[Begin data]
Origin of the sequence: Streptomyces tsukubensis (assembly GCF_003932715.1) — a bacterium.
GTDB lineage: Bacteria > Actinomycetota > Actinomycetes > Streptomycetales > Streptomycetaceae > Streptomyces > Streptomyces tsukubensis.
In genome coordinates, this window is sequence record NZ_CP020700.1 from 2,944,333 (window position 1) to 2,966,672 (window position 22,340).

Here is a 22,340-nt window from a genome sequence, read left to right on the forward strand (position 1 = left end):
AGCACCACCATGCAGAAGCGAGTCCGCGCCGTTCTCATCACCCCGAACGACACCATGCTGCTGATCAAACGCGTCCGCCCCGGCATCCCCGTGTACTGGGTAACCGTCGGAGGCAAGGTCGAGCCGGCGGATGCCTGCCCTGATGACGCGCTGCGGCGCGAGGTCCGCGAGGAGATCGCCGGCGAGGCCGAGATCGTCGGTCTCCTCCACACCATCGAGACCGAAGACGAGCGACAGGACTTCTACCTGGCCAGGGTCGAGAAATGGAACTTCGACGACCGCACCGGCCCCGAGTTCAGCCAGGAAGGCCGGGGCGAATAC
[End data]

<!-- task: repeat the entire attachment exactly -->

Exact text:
Origin of the sequence: Streptomyces tsukubensis (assembly GCF_003932715.1) — a bacterium.
GTDB lineage: Bacteria > Actinomycetota > Actinomycetes > Streptomycetales > Streptomycetaceae > Streptomyces > Streptomyces tsukubensis.
In genome coordinates, this window is sequence record NZ_CP020700.1 from 2,944,333 (window position 1) to 2,966,672 (window position 22,340).

Here is a 22,340-nt window from a genome sequence, read left to right on the forward strand (position 1 = left end):
AGCACCACCATGCAGAAGCGAGTCCGCGCCGTTCTCATCACCCCGAACGACACCATGCTGCTGATCAAACGCGTCCGCCCCGGCATCCCCGTGTACTGGGTAACCGTCGGAGGCAAGGTCGAGCCGGCGGATGCCTGCCCTGATGACGCGCTGCGGCGCGAGGTCCGCGAGGAGATCGCCGGCGAGGCCGAGATCGTCGGTCTCCTCCACACCATCGAGACCGAAGACGAGCGACAGGACTTCTACCTGGCCAGGGTCGAGAAATGGAACTTCGACGACCGCACCGGCCCCGAGTTCAGCCAGGAAGGCCGGGGCGAATAC